Healthcare News & Insights

CMS: Most hospitals getting penalized, spending more

For yet another year, roughly half of the country’s hospitals will have their bottom lines hurt because they couldn’t prevent enough readmissions. 

Stethoscope dollarThe Hospital Readmission Reduction Program was created by the Affordable Care Act and allows the Centers for Medicare & Medicaid Services (CMS) to adjust hospitals’ pay rates when they have excessive readmissions over a 30-day period.

Since its implementation, the number of readmissions has dropped nationally. However, there remains a large portion of facilities that continue to miss the mark.

Continued readmission issues

According to a recent analysis by Kaiser Health News, this year CMS is penalizing 2,592 hospitals.

To determine the fines, CMS tracked admissions for five different conditions: heart attack, heart failure, chronic lung conditions, pneumonia, and elective hip and knee replacements. It then looked at hospital size, patient mix and industry figures, as well as facilities’ rates of readmissions from July 2011 to June 2014.

According to the analysis, this year:

  • most of the penalized hospitals will see a .61% reduction for every medicare patient visit
  • 38 facilities will receive the maximum of 3%, and
  • 540 hospitals will have their overall Medicare pay adjusted by 1% or more.

Providers have complained the program is too harsh, and penalizes hospitals even if their overall number of readmissions dropped from year to year. However, CMS has shown its commitment to continuing with the program in recent regulation and responses to feedback.

This means providers will have to continue to invest in strategies, treatments and health IT that can help their particualr patient mix remain healthy after procedures.

Higher spending, higher prices

Although resources for reducing readmissions are scare for many hospitals, this may soon change.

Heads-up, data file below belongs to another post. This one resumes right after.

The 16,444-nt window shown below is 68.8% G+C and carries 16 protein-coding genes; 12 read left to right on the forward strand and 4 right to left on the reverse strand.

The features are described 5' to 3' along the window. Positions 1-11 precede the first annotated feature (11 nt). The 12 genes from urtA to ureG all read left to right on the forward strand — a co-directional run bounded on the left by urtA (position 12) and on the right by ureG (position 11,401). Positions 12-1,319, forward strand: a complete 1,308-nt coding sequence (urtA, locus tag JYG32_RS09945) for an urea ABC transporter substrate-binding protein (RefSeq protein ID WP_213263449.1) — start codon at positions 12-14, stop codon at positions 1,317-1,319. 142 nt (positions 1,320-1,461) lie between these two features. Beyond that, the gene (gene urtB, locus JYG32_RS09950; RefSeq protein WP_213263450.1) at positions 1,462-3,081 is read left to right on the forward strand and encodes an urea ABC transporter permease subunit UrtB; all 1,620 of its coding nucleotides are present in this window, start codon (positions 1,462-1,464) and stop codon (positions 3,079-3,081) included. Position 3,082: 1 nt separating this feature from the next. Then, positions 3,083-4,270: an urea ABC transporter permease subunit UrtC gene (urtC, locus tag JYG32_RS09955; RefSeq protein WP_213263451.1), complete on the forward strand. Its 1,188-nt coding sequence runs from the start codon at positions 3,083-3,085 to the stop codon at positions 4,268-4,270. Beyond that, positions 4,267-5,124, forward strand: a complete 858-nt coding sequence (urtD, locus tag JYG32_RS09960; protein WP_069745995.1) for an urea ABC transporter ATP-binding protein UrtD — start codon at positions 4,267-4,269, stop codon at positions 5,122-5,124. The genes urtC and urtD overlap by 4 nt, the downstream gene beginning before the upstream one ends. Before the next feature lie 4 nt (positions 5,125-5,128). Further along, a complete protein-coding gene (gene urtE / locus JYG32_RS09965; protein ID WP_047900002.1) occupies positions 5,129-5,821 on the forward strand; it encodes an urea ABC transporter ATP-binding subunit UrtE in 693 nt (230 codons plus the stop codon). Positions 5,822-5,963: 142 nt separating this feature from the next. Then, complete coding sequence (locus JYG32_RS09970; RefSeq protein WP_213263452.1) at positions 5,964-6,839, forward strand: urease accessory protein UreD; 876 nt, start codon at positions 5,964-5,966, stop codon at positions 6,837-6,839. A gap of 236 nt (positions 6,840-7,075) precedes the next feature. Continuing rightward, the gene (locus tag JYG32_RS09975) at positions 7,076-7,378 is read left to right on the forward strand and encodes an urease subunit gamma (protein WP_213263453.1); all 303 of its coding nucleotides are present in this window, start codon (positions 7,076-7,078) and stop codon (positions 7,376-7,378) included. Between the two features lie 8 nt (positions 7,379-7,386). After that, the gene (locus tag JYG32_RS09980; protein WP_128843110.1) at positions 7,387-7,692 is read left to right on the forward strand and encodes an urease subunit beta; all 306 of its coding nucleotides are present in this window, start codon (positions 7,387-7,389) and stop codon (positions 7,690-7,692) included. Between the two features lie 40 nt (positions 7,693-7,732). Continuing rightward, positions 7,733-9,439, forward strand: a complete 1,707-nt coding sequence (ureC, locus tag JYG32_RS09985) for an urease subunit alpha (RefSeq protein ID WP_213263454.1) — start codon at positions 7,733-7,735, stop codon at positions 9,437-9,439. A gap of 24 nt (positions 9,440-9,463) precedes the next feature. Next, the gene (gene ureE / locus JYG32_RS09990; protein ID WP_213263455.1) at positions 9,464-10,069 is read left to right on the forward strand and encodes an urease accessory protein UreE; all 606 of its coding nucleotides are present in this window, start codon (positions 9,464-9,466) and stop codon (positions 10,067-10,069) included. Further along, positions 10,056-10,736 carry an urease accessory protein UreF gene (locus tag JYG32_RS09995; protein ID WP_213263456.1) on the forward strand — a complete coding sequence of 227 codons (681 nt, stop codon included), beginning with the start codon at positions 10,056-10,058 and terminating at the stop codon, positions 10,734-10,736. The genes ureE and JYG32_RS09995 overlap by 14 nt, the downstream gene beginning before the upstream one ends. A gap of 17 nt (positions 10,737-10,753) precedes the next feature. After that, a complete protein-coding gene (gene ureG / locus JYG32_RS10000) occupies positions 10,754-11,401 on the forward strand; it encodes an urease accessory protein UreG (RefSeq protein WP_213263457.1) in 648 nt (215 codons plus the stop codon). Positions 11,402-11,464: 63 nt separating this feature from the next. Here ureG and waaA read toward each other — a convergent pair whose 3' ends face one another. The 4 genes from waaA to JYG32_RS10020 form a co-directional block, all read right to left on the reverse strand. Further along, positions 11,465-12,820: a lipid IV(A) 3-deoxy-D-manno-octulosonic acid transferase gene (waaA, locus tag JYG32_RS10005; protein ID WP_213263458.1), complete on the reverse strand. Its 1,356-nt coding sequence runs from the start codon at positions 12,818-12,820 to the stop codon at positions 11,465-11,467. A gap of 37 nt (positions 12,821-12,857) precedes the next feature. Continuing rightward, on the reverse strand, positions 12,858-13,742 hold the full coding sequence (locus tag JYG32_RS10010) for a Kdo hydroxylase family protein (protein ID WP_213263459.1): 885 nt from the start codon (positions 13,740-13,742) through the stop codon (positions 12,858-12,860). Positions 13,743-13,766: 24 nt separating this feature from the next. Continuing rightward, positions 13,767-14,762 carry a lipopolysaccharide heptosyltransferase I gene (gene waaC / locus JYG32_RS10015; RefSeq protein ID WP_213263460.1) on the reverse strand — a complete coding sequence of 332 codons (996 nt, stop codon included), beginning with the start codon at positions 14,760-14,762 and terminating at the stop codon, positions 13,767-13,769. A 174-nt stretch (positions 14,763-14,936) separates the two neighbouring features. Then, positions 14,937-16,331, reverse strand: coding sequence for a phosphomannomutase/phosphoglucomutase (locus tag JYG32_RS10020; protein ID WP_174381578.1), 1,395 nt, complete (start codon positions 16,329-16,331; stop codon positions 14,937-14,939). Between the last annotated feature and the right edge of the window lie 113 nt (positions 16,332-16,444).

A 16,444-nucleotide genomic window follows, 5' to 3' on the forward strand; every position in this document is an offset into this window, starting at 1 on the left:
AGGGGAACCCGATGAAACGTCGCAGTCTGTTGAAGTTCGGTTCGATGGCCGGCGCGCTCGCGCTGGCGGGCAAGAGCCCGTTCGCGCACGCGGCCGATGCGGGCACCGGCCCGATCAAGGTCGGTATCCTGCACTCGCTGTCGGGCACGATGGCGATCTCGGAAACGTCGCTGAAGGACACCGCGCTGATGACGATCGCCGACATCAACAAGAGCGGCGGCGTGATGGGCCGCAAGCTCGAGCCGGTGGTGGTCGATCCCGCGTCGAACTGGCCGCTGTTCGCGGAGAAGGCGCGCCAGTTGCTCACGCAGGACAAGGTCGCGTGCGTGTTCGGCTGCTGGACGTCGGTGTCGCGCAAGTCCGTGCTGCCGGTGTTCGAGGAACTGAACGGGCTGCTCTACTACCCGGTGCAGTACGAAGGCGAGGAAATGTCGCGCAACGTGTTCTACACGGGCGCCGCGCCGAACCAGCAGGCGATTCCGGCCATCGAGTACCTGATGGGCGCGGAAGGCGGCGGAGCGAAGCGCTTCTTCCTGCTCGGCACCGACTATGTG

According to new research released by CMS officials in Health Affairs, healthcare spending is expected to rebound and rise over the next 11 years and make for a larger portion of the country’s gross domestic product.

It’s projected that healthcare spending will raise about 5.8% per year due to expanded coverage from the Affordable Care Act and improved economic conditions over the past few years.

Researchers noted that as more Americans receive health insurance and out-of-pocket facility costs drop, hospital prices will rise accordingly. They project that by 2022 hospital price growth will peak at 3.1%.

Additionally, it’s expected the increasing price of drugs will play a large role in the increased growth of healthcare spending, particualrly from new breakthroughs like the Hepatitis C treatment.

On top of this, with the replacement payment system for the sustainable growth formula, providers will also have greater opportunities for incentives by meeting quality care measures.

In the meantime, hospital leaders should prioritize the resources they need to reduce readmissions and avoid price adjustments, while the industry continues to rebound economically.

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